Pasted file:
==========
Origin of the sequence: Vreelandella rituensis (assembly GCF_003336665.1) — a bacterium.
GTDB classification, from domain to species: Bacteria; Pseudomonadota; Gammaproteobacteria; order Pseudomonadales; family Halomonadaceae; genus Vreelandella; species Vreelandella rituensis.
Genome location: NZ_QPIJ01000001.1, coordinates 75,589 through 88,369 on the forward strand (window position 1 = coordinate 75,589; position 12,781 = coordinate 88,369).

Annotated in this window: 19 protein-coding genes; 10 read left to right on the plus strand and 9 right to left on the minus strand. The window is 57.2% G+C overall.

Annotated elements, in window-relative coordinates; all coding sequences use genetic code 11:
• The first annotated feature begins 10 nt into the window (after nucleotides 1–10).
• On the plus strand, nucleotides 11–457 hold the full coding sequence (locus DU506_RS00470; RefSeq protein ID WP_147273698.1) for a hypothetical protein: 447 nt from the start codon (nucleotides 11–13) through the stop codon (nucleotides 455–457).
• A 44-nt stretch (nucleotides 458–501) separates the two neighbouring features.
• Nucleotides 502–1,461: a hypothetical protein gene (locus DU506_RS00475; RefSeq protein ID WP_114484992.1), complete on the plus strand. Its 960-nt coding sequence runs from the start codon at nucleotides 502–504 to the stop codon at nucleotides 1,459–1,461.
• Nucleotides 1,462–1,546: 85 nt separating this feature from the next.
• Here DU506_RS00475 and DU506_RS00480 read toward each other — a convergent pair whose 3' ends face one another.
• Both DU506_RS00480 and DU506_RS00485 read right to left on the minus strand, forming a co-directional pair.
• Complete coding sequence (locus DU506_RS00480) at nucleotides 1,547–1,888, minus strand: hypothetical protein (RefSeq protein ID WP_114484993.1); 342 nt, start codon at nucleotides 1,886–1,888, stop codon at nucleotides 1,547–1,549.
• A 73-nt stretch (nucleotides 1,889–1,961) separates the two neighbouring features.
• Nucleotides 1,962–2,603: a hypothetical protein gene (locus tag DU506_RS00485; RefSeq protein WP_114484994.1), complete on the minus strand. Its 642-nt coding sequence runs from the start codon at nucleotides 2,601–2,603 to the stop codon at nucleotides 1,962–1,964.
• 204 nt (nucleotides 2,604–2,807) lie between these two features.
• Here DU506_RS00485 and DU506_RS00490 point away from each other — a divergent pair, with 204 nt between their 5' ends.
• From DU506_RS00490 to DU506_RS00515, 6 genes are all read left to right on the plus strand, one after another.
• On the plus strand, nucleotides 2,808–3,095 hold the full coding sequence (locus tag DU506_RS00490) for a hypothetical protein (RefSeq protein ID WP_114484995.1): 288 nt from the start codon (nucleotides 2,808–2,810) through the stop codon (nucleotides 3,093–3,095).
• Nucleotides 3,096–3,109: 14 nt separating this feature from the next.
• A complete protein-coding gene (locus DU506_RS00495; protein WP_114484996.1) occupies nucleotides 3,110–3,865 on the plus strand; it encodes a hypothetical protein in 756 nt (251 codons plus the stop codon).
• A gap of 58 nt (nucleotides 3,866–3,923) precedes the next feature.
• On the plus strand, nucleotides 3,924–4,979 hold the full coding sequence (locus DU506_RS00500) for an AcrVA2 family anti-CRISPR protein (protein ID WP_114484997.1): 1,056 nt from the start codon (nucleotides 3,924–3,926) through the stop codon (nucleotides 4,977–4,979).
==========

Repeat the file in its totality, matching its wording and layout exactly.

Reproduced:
Origin of the sequence: Vreelandella rituensis (assembly GCF_003336665.1) — a bacterium.
GTDB classification, from domain to species: Bacteria; Pseudomonadota; Gammaproteobacteria; order Pseudomonadales; family Halomonadaceae; genus Vreelandella; species Vreelandella rituensis.
Genome location: NZ_QPIJ01000001.1, coordinates 75,589 through 88,369 on the forward strand (window position 1 = coordinate 75,589; position 12,781 = coordinate 88,369).

Annotated in this window: 19 protein-coding genes; 10 read left to right on the plus strand and 9 right to left on the minus strand. The window is 57.2% G+C overall.

Annotated elements, in window-relative coordinates; all coding sequences use genetic code 11:
• The first annotated feature begins 10 nt into the window (after nucleotides 1–10).
• On the plus strand, nucleotides 11–457 hold the full coding sequence (locus DU506_RS00470; RefSeq protein ID WP_147273698.1) for a hypothetical protein: 447 nt from the start codon (nucleotides 11–13) through the stop codon (nucleotides 455–457).
• A 44-nt stretch (nucleotides 458–501) separates the two neighbouring features.
• Nucleotides 502–1,461: a hypothetical protein gene (locus DU506_RS00475; RefSeq protein ID WP_114484992.1), complete on the plus strand. Its 960-nt coding sequence runs from the start codon at nucleotides 502–504 to the stop codon at nucleotides 1,459–1,461.
• Nucleotides 1,462–1,546: 85 nt separating this feature from the next.
• Here DU506_RS00475 and DU506_RS00480 read toward each other — a convergent pair whose 3' ends face one another.
• Both DU506_RS00480 and DU506_RS00485 read right to left on the minus strand, forming a co-directional pair.
• Complete coding sequence (locus DU506_RS00480) at nucleotides 1,547–1,888, minus strand: hypothetical protein (RefSeq protein ID WP_114484993.1); 342 nt, start codon at nucleotides 1,886–1,888, stop codon at nucleotides 1,547–1,549.
• A 73-nt stretch (nucleotides 1,889–1,961) separates the two neighbouring features.
• Nucleotides 1,962–2,603: a hypothetical protein gene (locus tag DU506_RS00485; RefSeq protein WP_114484994.1), complete on the minus strand. Its 642-nt coding sequence runs from the start codon at nucleotides 2,601–2,603 to the stop codon at nucleotides 1,962–1,964.
• 204 nt (nucleotides 2,604–2,807) lie between these two features.
• Here DU506_RS00485 and DU506_RS00490 point away from each other — a divergent pair, with 204 nt between their 5' ends.
• From DU506_RS00490 to DU506_RS00515, 6 genes are all read left to right on the plus strand, one after another.
• On the plus strand, nucleotides 2,808–3,095 hold the full coding sequence (locus tag DU506_RS00490) for a hypothetical protein (RefSeq protein ID WP_114484995.1): 288 nt from the start codon (nucleotides 2,808–2,810) through the stop codon (nucleotides 3,093–3,095).
• Nucleotides 3,096–3,109: 14 nt separating this feature from the next.
• A complete protein-coding gene (locus DU506_RS00495; protein WP_114484996.1) occupies nucleotides 3,110–3,865 on the plus strand; it encodes a hypothetical protein in 756 nt (251 codons plus the stop codon).
• A gap of 58 nt (nucleotides 3,866–3,923) precedes the next feature.
• On the plus strand, nucleotides 3,924–4,979 hold the full coding sequence (locus DU506_RS00500) for an AcrVA2 family anti-CRISPR protein (protein ID WP_114484997.1): 1,056 nt from the start codon (nucleotides 3,924–3,926) through the stop codon (nucleotides 4,977–4,979).